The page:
During the cold winter months, you’re a lot more likely to spend time indoors. This is just the way it is in Canada. Cold and snowy winters keep many of us from enjoying the outdoors as much as we do in the summertime. Sure, there are the snowboarding, skiing and skating fans out there who just can’t wait for the white stuff to fall. But, for the most part, Canadians view winter as a season to stay inside.
As a result, we do a lot to diminish our indoor air quality. The more we do in our homes, the more likely we are to make messes. Messes, by the way, don’t necessarily mean keeping things untidy. But our increased use of the kitchen and bathrooms, for example, stand to add more moisture to the air. More moisture means more chances for mould to grow. There are, of course, other examples of how indoor air quality can suffer during the winter.
So how can we work to improve it? Here are six ways:
1. Invest in plants. This should be an especially welcome tip for Canadians with green thumbs. Gardening is about to take a back seat to shovelling. So, if you can’t enjoy your plants outside, why not bring them indoors? As Loretta Lanphier points out on ExhibitHealth.com, plants such as Areca, Lady, Dwarf Date, Rubber Plant, Dracaena, English ivy, Peace Lily, Boston fern, Aloe Vera, Snake Plant and Spider Plant all help to clean and purify the air.
2. Pick up after your pets. Not only should you ensure that your pets aren’t tracking dirt, mud, slush and water into your home after you take them out for their winter walks, but it’s important to be mindful of their dander as well. “Make sure to give pets baths on a regular basis to minimize exposure to dander,” insists Marla Esser on HomeNav.com, “Most people don’t realize how difficult the microscopic dead skin cells that make up pet dander are to remove from upholstery and carpet.”
3. Get an air purifier. “Good air purifiers will improve indoor air quality by removing allergens, harmful particles, and odours,” Lanphier informs us, “Purified air is especially important to people suffering from asthma, allergies, or chemical and pollutant sensitivities. Ideally, according to the layout of your home, it is best to have air purifiers in all bedrooms as well as the main living areas. Most effective air purifiers cover up to 600 sq.ft. of living space.”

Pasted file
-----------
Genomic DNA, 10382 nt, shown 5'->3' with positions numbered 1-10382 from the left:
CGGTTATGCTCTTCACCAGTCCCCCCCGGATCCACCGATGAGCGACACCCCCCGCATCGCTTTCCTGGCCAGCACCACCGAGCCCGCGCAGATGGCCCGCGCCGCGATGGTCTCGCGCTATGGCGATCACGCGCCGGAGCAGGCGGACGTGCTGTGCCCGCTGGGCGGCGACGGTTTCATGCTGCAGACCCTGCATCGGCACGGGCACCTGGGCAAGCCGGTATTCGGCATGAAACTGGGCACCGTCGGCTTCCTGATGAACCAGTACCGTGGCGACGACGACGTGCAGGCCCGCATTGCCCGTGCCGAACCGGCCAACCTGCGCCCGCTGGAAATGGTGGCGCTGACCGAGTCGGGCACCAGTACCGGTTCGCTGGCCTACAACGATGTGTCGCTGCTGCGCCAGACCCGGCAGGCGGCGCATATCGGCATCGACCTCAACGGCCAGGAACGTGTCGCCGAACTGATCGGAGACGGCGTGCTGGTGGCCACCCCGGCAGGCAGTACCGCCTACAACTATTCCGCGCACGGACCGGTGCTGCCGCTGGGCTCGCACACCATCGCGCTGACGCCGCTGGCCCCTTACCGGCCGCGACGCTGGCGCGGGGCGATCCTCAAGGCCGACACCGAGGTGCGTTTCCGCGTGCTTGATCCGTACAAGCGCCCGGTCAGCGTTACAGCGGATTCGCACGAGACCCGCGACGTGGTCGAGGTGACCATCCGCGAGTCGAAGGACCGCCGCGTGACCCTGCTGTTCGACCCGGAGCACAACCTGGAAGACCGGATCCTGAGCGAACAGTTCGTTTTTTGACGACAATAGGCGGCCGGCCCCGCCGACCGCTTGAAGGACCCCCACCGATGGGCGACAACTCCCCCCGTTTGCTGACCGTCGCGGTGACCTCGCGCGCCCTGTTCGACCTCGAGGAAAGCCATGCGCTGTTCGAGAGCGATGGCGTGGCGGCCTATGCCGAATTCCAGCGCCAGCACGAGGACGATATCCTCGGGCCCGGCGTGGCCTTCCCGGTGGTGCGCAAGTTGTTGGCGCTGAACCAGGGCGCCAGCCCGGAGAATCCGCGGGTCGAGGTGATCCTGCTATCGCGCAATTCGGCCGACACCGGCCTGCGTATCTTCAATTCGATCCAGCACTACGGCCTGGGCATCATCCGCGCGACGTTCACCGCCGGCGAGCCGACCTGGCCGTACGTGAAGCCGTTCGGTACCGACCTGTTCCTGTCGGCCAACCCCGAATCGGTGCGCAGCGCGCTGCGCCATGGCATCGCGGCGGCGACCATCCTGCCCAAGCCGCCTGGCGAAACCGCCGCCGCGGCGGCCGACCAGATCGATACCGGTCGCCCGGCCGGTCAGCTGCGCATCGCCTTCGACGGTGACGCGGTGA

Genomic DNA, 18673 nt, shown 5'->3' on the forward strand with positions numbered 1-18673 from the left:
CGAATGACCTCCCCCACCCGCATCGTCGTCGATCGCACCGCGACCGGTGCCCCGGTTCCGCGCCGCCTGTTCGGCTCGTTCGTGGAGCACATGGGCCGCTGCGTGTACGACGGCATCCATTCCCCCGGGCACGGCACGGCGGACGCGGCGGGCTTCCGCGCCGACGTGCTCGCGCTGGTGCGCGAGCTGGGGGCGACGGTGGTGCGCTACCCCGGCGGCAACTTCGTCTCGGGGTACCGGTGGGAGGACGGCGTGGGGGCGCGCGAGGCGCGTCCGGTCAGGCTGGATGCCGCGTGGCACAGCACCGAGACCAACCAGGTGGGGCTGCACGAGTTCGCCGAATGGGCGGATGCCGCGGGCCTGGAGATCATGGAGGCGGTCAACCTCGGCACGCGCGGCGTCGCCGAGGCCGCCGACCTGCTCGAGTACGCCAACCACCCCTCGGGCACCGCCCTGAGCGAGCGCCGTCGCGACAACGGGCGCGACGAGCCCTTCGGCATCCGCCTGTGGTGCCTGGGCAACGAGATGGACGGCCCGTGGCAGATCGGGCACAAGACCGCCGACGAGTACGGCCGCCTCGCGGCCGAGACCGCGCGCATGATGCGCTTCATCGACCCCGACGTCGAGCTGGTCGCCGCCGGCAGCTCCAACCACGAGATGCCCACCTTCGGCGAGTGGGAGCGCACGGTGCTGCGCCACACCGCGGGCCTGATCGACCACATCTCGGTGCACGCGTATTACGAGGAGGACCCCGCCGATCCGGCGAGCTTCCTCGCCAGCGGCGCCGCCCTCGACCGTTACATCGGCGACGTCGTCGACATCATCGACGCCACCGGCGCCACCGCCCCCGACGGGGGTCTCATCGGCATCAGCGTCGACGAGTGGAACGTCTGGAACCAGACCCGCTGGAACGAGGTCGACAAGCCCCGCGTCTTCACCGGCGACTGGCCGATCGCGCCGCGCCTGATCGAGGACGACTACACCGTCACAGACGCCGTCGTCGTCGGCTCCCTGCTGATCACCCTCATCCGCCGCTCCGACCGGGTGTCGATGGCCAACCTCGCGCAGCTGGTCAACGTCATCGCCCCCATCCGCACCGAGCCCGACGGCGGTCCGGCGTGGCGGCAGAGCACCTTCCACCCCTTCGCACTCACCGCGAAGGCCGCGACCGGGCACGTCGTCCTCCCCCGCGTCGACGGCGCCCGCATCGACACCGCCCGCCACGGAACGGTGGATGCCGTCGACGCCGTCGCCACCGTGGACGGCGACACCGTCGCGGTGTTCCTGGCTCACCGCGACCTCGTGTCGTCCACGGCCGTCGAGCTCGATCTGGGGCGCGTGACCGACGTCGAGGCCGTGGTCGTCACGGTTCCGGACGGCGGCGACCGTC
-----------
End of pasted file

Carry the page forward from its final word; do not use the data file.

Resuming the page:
4. Vacuum twice as often. Many of us vacuum our homes on a weekly basis. But, during the winter, our windows are bound to be closed a lot more often. This disallows fresh air from outside to circulate with the stagnant air inside. As a result, you’re likely to have more dust accumulate in your home. It’s wise, therefore, to vacuum more often. “Properly vacuuming and keeping up with dust can go a long way toward controlling the harmful contaminates you are exposed to,” reminds Esser.
5. Make use of essential oils. According to Lanphier, “essential oils can be used to effectively clean and freshen indoor air”. She notes that they are free from chemical additives and are great at purifying the air in our bathrooms, closets, basements and sick rooms. Her recommended essential oils to put into a spray bottle along with vinegar and purified water include Lemongrass, Lime, Lavender, Sweet Orange, Peppermint, Pine, Rosemary, Sage, Tangerine and Tea Tree.
6. Consult a professional. At DF Technical & Consulting Services Ltd., we know the importance of maintaining healthy indoor air quality levels during the harsh Canadian winters. To maximize the health of our clients, our Air Quality Services work to locate any harmful elements in their homes or offices. For more information, please don’t hesitate to call us at 1-855-668-3131 or email email@example.com.
April 11, 2018
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